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The West Terminal 2 will have the first automated ship docking system in the Nordic region

Finland will be the first country in the Nordic region to use MoorMaster on large vessels, at the West Harbour in Helsinki. Developed in New Zealand, MoorMaster is an automated ship docking system which is based on using vacuum. The name of the automatic docking system is MoorMaster.

The system has become very popular particularly in those ports where vessels dock at the same pier several times a day. Tallink will be arriving to and departing from pier no. 7 at West Terminal 2 six times a day, so investment in this equipment (approx. 2.5 M€) is justified.

A simplified overview

As the ship arrives in Helsinki, the captain will start the MoorMaster system from his control panel when the ship is near Katajaluoto. Then, the MoorMaster units at the pier will complete independent test runs and send a message to the ship: system ready to use. It’s approximately 10 minutes from Katajaluoto to the pier. The MoorMaster units at the pier recognise the arriving ship and switch on their customised settings. The captain will dock the ship to the fenders (cushioning pads), and gives the command to the MoorMaster units, which are sort of like suction cups, to attach to the side of the ship. In the case of the Megastar, all six MoorMaster units will be attached to the side of the ship. Each MoorMaster unit has a holding power of 400 kN. Vacuum helps the system to keep the vessel attached to the pier, and there is no need to use ropes at all.

From the moment the docking command is given, it takes about 20 – 25 seconds for the ship to be attached to the pier,

briefed Antti Pulkkinen, the Harbour Master.
In case the ship is not exactly in the right position, the captain can use MoorMaster to move the ship along the pier, up to about 60 cm.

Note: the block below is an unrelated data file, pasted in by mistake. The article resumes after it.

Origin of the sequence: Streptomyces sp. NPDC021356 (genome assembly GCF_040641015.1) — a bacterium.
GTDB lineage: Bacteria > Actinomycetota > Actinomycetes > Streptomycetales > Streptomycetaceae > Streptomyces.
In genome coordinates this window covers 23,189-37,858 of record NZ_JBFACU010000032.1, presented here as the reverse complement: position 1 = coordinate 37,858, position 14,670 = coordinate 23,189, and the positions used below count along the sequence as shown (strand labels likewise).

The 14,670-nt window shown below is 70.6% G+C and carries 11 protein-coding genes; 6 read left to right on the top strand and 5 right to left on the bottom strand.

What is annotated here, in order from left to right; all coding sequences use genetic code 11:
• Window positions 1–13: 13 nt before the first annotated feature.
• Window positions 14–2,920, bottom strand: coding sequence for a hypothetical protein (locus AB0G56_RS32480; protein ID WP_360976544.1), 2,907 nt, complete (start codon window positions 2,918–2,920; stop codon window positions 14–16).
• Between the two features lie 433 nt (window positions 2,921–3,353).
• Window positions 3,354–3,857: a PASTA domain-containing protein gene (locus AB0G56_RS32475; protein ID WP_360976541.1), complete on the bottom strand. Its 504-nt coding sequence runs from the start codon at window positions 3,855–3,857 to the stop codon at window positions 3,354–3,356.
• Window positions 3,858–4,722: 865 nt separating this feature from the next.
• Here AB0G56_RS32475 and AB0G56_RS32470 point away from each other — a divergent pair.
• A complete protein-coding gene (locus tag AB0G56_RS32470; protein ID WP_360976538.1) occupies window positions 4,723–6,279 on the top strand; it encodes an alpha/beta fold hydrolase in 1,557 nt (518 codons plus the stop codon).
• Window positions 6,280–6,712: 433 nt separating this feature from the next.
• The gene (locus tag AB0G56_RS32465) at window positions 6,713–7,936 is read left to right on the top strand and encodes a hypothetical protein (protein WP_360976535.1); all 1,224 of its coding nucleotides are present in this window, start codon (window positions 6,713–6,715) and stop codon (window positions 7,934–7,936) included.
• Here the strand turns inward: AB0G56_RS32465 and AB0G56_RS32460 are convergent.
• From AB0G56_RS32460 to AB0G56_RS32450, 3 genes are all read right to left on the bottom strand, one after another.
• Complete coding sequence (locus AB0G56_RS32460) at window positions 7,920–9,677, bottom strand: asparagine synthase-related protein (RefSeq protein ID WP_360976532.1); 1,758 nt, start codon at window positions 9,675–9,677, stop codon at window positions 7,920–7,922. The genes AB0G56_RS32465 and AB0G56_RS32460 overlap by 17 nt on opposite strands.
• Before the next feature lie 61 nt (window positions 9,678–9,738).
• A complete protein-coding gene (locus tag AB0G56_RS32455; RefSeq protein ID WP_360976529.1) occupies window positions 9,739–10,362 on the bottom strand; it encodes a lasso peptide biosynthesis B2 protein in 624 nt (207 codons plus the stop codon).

In case of difficult conditions, such as strong winds or ice accumulated on the side of the hull, the Megastar will still have the option to use ropes and the mooring bollards on the pier. The MoorMaster system can also be used manually from the pier, from the terminal at the port. The equipment is monitored all the way in New Zealand, Pulkkinen described the back-up systems.

Saving everything

Docking the ship to the pier will be about 5 minutes faster compared to a traditional rope system, so the Megastar’s engines can be turned off earlier, and started later while at the port. This saves fuel, which reduces costs as well as environmental stress. On a yearly basis, the savings are considerable. The Megastar will only spend an hour at a time at the port, so the five minutes saved help a lot to stick to the planned schedules.

At the port it’s also a matter of work safety. When the docking mostly happens automatically, I’d expect the number of work accidents related to rope handling to decrease, Pulkkinen estimated.
The mooring system is ready for use already. The Megastar will officially use the new system for the first time on Sunday, 29.01.2017.

We are now collecting user experiences regarding MoorMaster, but I believe this will be the future in Helsinki, and generally in ports around the world. The system is ready for use already, so we’re just waiting for the Megastar to arrive, Antti welcomed the Shuttle to Helsinki.

Situated next to the pier, the construction of West Terminal 2 is making good progress. At the other end of the pier, workers are putting finishing touches on the car ramp, which will make it possible to load and unload passenger cars from the Megastar’s upper car deck.

Interview with Antti Pulkkinen, the Harbour Master at Helsingin Satamat Oy

Gallery ( 5 photos)

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